Cell Wall


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  • (A) In the first step, Golgi vesicles, some of which are interconnected via fusion tubes, aggregate in the spindle midzone area. This structure is called the fusion tube network (FTN). The transition from the first to the second stage of cell plate formation can be inhibited by caffeine. (B) Formation of a tubulo-vesicular network (TVN). The contents of the vesicles, mainly pectins, represent the precursors from which the new middle lamella is assembled outside the cell. In the next stage, vesicle fusion increases, forming a tubulo-vesicular network (TVN), and the membranes become coated with either clathrin or other proteins. (C) In the third stage, the central region of the growing cell plate forms a tubular network (TN), with vesicle fusion occurring at the growing edges where the remaining microtubules are located. (D) In the final stage, the cell plate contacts and adheres to the plasma membrane of the parent cell. At the same time the tubular network expands to form a fenestrated sheet. (E) At the end of mitosis, the phragmoplast disappears, the cell enters interphase, and microtubules reappear in the cytosol near the plasma membrane, where they play a role in the deposition of cellulose microfibrils during cell wall growth (see Chapter 15). (F) Electron micrograph of a cell plate forming in a root tip of a beet, (Beta vulgaris) (10,000×) MT, microtubule; VE, vesicles; N, nucleus; NE, nuclear envelope; P, cell plate. (A–E from Staehelin and Hepler 1996; F from B. Gunning and M. Steer, Plant Cell Biology: Structure and Function, Jones and Bartlett, 1996.)Stages of cell plate development. A, the fusion of Golgi-derived secretory vesicles (sv) at the equatorial zone, among phragmoplast microtubules (mt) and a cytoplasmic fuzzy matrix (fm). B, fused Golgi-derived vesicles give rise to tubulo-vesicular network covered by a “fuzzy coat.” C, a tubular network (TN) forms as the lumen of the tubulovesicularnetwork (TVN) becomes filled with cell wall polysaccharides, especially callose. Fuzzy matrix surrounding the network and microtubules disappears, further distinguishing this stage from the tubulo-vesicular network. D,the tubule areas expand, forming an almost continuous sheet. Numerous finger-like projections extend from the margins of the cell plate and fuse with the plasma membrane (pm) of the parent cell wall (pcw) at the site previously occupied by the preprophase band. E, maturation of the cell plate into a new cell wall. (After Samuels et al., 1995.Reproduced from The Journal of Cell Biology 1995, vol. 130, 1345–1357, by copyright permission of the RockefellerUniversity Press.)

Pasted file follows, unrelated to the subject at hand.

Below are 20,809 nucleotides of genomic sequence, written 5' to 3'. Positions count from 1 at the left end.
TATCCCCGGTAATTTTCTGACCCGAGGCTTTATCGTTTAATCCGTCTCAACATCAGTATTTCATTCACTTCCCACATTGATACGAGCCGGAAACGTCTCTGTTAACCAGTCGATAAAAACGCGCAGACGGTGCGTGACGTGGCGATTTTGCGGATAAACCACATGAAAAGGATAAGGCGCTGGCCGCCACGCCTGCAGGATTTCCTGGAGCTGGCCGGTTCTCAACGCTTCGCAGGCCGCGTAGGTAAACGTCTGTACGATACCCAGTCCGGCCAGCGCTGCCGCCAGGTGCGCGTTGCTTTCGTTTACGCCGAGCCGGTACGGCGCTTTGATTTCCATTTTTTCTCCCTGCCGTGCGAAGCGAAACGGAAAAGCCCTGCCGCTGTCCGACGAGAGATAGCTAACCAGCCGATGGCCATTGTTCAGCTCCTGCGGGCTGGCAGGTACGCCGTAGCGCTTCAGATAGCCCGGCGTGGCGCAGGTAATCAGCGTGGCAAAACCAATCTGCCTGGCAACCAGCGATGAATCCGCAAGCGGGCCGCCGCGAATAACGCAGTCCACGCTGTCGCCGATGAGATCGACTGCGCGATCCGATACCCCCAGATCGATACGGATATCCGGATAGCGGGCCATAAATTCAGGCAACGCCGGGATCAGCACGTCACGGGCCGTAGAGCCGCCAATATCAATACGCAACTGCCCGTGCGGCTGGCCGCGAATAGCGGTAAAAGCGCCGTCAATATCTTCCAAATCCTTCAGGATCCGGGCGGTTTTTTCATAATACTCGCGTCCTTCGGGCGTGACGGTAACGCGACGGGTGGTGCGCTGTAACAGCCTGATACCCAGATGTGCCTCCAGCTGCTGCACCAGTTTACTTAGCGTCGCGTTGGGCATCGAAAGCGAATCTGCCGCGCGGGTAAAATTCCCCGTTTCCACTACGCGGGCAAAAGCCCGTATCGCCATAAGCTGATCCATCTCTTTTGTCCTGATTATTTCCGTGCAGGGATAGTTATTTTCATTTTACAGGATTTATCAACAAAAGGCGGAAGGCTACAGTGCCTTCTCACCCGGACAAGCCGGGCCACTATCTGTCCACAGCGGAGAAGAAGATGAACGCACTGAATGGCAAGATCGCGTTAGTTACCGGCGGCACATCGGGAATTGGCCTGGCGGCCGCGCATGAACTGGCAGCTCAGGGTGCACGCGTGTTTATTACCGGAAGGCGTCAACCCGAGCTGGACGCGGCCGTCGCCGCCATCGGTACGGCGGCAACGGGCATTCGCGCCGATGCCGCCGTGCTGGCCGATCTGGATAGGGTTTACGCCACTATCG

• Primary plasmodesmata form during cytokinesis when Golgi-derived vesicles containing cell wall precursors fuse to form the cell plate (the future middle lamella). Rather than forming a continuous uninterrupted sheet, the newly deposited cell plate is penetrated by numerous pores (Figure 1.27A), where remnants of the spindle apparatus, consisting of ER and microtubules, disrupt vesicle fusion.Further deposition of wall polymers increases the thickness of the two primary cell walls on either side of the middle lamella, generating linear membrane-lined channels (Figure 1.27B). Development of primary plasmodesmata thus provides direct continuity and communication betweencells that are clonally related (i.e., derived from the samemother cell)
  • Cell Wall

    1. 1. CELL WALL<br />
    2. 2. CELL WALL<br />Gross Structure<br />Detailed Structure<br />Chemistry<br />Features<br />
    3. 3. GROSS STRUCTURE<br />
    4. 4. Middle lamella<br />Cement; amorphous subs.<br />Bet. P-walls of neighboring cells<br />Pectic substances (Ca, Mg pectate)<br />
    5. 5. Primary wall<br />First wall the develops on new cell<br />Cellulose, pecticcpds., non-cellulosic polysaccharides and hemicellulose<br />May be lignified<br />Assoc. with living protoplasts<br /> --eg. meristematic cells, parenchyma, collenchyma<br />
    6. 6. Secondary wall<br />Formed in the inner surface of P-wall<br />Same content as Pwall ( &gt; cellulose) + lignin<br />In cells that ceased to grow; devoid of protoplast at maturity<br /> * xylem ray, xylem parenchyma – still living<br />Mechanical support<br />Compound middle lamella *<br />= 3-layered or 5-layered<br />= middle lamella + 2 P-walls (+ 2 S-walls)<br />*if middle lamella is obscured<br />
    7. 7. Formation of wall<br />
    8. 8. Cell plate- precursor of cell wall; rich in pectins<br />Phragmoplast- a complex<br />of microtubules and ER that forms during late anaphase or early telophase from dissociated spindle subunits.<br />
    9. 9.
    10. 10. Fine structure of the wall<br />Cellulose fibrils<br />Matrix (non-cellulosic):<br /> - with lignin, cutin, suberin, hemicelluloses etc. <br />
    11. 11.
    12. 12.
    13. 13. Ml- middle lamella<br />Pm- plasma membrance<br />